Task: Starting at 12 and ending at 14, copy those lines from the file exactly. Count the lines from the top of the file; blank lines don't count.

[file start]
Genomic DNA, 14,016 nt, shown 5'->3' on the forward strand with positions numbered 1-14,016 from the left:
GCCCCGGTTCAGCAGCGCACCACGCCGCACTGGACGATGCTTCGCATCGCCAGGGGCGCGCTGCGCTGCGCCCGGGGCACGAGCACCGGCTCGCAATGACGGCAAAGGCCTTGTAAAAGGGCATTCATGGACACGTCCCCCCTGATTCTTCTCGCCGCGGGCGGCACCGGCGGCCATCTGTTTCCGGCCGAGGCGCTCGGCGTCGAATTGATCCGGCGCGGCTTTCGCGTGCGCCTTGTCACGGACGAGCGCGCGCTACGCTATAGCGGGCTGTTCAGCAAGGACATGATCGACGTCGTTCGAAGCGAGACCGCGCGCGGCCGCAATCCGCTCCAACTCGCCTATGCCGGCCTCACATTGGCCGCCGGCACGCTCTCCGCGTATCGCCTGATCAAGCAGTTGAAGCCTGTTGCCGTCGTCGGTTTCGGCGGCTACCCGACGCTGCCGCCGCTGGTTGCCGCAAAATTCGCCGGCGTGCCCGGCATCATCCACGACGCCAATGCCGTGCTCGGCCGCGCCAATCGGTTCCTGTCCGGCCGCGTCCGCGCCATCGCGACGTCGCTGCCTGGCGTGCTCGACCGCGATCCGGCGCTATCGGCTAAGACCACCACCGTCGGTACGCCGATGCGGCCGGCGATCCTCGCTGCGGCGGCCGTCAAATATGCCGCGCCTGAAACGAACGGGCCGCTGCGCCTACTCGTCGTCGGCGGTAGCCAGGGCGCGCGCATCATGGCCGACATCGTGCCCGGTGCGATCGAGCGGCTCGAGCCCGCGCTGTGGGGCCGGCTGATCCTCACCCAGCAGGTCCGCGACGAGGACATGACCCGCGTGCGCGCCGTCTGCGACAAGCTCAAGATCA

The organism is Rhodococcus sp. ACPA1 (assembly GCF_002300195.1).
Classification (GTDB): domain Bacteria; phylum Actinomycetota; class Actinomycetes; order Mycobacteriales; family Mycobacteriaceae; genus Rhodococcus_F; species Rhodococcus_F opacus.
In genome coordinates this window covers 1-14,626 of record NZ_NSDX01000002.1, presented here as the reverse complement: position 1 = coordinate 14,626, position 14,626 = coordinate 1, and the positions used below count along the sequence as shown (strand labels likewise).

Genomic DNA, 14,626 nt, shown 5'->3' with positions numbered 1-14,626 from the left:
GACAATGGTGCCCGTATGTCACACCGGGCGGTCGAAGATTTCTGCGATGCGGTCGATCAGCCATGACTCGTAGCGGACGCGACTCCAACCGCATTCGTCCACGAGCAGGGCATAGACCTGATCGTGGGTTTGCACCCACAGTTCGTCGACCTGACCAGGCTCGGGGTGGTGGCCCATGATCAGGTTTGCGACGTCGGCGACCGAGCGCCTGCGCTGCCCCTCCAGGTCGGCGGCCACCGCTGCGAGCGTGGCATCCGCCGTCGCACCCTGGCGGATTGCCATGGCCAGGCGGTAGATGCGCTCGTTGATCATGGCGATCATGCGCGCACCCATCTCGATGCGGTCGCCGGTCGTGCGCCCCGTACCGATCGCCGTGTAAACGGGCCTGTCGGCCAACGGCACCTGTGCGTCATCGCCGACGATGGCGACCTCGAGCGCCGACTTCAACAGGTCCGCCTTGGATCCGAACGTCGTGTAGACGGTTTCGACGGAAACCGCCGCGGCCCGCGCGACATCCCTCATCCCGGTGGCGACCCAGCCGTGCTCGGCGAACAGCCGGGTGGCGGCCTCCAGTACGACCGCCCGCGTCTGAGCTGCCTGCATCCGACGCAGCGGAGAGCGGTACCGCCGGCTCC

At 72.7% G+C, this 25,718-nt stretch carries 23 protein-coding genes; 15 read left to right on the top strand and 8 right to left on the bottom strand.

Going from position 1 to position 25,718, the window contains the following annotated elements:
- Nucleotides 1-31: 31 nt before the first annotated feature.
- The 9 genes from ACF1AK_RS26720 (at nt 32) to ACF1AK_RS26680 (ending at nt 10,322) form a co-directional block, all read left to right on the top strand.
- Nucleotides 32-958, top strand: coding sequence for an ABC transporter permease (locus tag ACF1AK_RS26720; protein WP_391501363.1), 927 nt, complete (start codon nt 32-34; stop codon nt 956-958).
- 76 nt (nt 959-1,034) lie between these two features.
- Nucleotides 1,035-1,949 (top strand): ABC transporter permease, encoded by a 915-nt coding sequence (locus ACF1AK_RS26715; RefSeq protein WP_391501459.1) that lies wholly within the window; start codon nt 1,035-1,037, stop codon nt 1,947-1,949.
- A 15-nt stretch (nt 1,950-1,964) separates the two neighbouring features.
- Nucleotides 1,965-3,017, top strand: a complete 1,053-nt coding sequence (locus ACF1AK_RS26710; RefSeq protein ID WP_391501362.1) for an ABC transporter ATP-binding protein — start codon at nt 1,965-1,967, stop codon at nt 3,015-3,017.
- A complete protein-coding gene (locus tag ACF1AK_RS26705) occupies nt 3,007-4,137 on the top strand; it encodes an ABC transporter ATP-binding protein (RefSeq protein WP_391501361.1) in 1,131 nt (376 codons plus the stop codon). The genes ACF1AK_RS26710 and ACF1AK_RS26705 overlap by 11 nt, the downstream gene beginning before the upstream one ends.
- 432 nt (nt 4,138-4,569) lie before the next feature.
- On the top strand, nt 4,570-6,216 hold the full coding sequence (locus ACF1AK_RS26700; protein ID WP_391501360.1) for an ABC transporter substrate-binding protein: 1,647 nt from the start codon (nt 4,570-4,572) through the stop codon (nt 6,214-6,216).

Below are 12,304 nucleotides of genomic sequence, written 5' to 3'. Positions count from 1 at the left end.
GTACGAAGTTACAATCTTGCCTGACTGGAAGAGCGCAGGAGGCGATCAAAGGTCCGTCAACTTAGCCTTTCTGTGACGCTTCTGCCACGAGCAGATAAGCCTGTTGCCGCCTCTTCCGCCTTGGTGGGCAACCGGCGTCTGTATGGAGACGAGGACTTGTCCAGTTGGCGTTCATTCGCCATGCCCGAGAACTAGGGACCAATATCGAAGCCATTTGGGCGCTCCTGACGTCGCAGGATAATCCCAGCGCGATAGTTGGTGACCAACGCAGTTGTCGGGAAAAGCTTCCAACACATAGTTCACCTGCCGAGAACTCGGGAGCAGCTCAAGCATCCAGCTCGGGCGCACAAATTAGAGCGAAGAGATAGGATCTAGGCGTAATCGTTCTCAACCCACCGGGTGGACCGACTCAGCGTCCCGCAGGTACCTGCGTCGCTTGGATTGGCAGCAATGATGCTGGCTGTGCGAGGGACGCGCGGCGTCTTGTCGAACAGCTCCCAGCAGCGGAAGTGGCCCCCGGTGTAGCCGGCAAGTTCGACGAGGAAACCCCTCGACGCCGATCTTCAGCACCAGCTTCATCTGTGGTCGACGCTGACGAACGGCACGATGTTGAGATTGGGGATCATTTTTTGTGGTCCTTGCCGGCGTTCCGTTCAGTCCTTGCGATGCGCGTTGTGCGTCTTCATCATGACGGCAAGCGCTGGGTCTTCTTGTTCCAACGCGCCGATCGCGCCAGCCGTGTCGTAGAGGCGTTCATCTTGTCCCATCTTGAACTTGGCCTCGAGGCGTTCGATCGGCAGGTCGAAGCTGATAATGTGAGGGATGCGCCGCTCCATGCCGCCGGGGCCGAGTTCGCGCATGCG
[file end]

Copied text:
- Nucleotides 32-958, top strand: coding sequence for an ABC transporter permease (locus tag ACF1AK_RS26720; protein WP_391501363.1), 927 nt, complete (start codon nt 32-34; stop codon nt 956-958).
- 76 nt (nt 959-1,034) lie between these two features.
- Nucleotides 1,035-1,949 (top strand): ABC transporter permease, encoded by a 915-nt coding sequence (locus ACF1AK_RS26715; RefSeq protein WP_391501459.1) that lies wholly within the window; start codon nt 1,035-1,037, stop codon nt 1,947-1,949.